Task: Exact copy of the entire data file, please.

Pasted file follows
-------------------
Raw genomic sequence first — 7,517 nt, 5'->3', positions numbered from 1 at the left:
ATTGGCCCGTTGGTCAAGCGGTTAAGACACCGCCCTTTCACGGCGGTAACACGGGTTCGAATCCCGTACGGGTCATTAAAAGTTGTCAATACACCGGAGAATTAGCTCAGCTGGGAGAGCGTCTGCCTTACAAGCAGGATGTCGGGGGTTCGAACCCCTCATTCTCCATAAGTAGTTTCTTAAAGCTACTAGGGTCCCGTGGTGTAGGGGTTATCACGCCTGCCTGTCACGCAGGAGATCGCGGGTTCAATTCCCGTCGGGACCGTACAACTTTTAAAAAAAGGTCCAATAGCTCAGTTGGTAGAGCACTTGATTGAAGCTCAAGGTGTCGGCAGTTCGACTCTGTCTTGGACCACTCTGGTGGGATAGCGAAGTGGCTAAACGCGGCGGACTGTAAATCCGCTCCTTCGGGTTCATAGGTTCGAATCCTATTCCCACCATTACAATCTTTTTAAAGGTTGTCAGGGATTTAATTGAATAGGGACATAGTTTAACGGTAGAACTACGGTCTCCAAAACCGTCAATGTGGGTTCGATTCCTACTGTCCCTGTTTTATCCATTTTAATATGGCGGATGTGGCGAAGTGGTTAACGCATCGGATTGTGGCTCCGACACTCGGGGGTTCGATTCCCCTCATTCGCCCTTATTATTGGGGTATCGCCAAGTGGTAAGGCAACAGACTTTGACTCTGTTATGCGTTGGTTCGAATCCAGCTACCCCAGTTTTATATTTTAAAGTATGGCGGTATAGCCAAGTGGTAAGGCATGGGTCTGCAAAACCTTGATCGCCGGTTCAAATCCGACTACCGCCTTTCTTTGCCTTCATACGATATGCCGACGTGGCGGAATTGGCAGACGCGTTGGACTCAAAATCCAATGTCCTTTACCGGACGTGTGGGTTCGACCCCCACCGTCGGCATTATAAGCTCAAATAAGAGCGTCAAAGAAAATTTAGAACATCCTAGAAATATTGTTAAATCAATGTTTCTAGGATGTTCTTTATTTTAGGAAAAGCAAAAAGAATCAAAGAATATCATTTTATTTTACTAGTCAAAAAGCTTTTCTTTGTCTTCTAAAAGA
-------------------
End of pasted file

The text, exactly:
Raw genomic sequence first — 7,517 nt, 5'->3', positions numbered from 1 at the left:
ATTGGCCCGTTGGTCAAGCGGTTAAGACACCGCCCTTTCACGGCGGTAACACGGGTTCGAATCCCGTACGGGTCATTAAAAGTTGTCAATACACCGGAGAATTAGCTCAGCTGGGAGAGCGTCTGCCTTACAAGCAGGATGTCGGGGGTTCGAACCCCTCATTCTCCATAAGTAGTTTCTTAAAGCTACTAGGGTCCCGTGGTGTAGGGGTTATCACGCCTGCCTGTCACGCAGGAGATCGCGGGTTCAATTCCCGTCGGGACCGTACAACTTTTAAAAAAAGGTCCAATAGCTCAGTTGGTAGAGCACTTGATTGAAGCTCAAGGTGTCGGCAGTTCGACTCTGTCTTGGACCACTCTGGTGGGATAGCGAAGTGGCTAAACGCGGCGGACTGTAAATCCGCTCCTTCGGGTTCATAGGTTCGAATCCTATTCCCACCATTACAATCTTTTTAAAGGTTGTCAGGGATTTAATTGAATAGGGACATAGTTTAACGGTAGAACTACGGTCTCCAAAACCGTCAATGTGGGTTCGATTCCTACTGTCCCTGTTTTATCCATTTTAATATGGCGGATGTGGCGAAGTGGTTAACGCATCGGATTGTGGCTCCGACACTCGGGGGTTCGATTCCCCTCATTCGCCCTTATTATTGGGGTATCGCCAAGTGGTAAGGCAACAGACTTTGACTCTGTTATGCGTTGGTTCGAATCCAGCTACCCCAGTTTTATATTTTAAAGTATGGCGGTATAGCCAAGTGGTAAGGCATGGGTCTGCAAAACCTTGATCGCCGGTTCAAATCCGACTACCGCCTTTCTTTGCCTTCATACGATATGCCGACGTGGCGGAATTGGCAGACGCGTTGGACTCAAAATCCAATGTCCTTTACCGGACGTGTGGGTTCGACCCCCACCGTCGGCATTATAAGCTCAAATAAGAGCGTCAAAGAAAATTTAGAACATCCTAGAAATATTGTTAAATCAATGTTTCTAGGATGTTCTTTATTTTAGGAAAAGCAAAAAGAATCAAAGAATATCATTTTATTTTACTAGTCAAAAAGCTTTTCTTTGTCTTCTAAAAGA